In the race to find new bands, are too many unworthy bands being hyped up by music blogs and websites? How are music fans supposed to filter through all these new bands being hyped?

They should just go to more local shows and read less of “the press.” Make their own choices rather than have someone else make them.

If your house was on fire, what would you grab as you were running out?

My girlfriend, a blanket to cover our skin, and this computer.

If you could relive one day of your life, which would it be?

Any day with my mother.

What’s the strangest fan encounter you’ve ever had?

They might read this so I’ll have to pass on this one. Sorry.

If you had a bucket list, what would be the Top 4 things on that list?

I do have a bucket list! Ed Schrader and I have a bucket list. I actually own bucketlistparty.com for when we throw our bucket list party. Wham City became obsessed with the bucket list for some time earlier in the year.

Is there anything that most people are able to do that you can’t (such as drive a car, swim, ride a bike)?

I cannot legally drive a car, but I am permitted to learn.

Have you ever been starstruck when meeting another musician? If so, by who?

The first time I met the guys in Lightning Bolt I was totally starstruck. It’s weird how I went on tour with them this year. That was a dream come true. They are such awesome people.

What’s the weirdest thing that’s ever happened to you?

I became a duck for about 40 hours. The transition was painless, but then an awful feeling swept over me. I tried to escape via the ladder, but if I touch it, the rungs vanished. The teeth smiled back at me with a menacing glare but I knew they were harmless. I tried to fly but had no idea how to properly control my new set of bones and muscles, so I ended up hurting one of my arm/wings. After that there was a gathering, a great growing of moss, stint riddler. Ask Dave.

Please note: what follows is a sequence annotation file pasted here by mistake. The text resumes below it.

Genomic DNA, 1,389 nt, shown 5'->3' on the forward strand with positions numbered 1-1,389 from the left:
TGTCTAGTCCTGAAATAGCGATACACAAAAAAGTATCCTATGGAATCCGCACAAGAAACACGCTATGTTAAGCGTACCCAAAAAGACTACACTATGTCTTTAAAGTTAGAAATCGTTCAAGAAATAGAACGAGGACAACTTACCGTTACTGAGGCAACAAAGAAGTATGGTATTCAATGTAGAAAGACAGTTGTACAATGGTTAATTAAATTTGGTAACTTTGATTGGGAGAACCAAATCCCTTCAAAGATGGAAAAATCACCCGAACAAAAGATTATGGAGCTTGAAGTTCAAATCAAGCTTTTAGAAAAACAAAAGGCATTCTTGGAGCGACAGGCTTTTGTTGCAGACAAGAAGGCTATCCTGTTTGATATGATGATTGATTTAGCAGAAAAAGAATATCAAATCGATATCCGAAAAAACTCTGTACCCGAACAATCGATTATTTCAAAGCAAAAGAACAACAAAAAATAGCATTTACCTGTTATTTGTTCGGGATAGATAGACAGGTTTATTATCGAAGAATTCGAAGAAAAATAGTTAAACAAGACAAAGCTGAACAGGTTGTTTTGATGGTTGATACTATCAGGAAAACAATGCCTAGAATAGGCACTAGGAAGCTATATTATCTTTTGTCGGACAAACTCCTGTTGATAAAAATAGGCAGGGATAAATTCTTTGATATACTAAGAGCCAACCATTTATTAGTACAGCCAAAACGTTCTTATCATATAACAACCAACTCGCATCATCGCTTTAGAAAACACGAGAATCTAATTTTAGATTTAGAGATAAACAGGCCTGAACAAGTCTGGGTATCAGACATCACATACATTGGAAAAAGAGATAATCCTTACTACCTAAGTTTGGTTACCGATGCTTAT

What’s the most embarrassing thing to happen to you in the last year?

Most of my write-ups.

What or whom do you miss most when you’re touring?

I miss my girlfriend and my studio. Both give me balance and keep me the right kind of insane.

When you think of the future, what scares you most?

The people in it.

Do you (or did you) have any pets? If so, can you tell us about them? Who takes care of your pets while you are on tour?

I don’t have pets because I tour so much. I live with Buttercup, the cat of Gerrit [Welmers] (Future Islands’ keyboardist). It loves to shit on the floor when he is gone.

What are your thoughts on chillwave? Do you feel that it’s a legitimate genre/movement or something simply created by music journalists? In general, do you feel that most scenes/movements are organic or are created by the media?

I think it’s a little of both. Music called chillwave obviously exists. But it’s also obvious that the music press needs to focus on the new and the now, and sometimes the new and the now might need a push, a branding or an artificial buzz to help get it out there so there is something big to write about.

What do you predict will be the next big social change?


In 2010, what was the best movie you saw, book you read, comic book you read, video game you played, and/or TV show you watched?

Movie: Total Recall on 35mm at the Maryland film festival. Book: Alex Ross: The Rest Is Noise (Just started it, super excited!). Comic book: Dina Kelberman: Important Comics: A Collection of Unquestionable Merit. Video game: Ken Griffey, Jr. Baseball for Super Nintendo.

Do you have any other thoughts about the current state of the world or the state of the music industry?




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April 16th 2014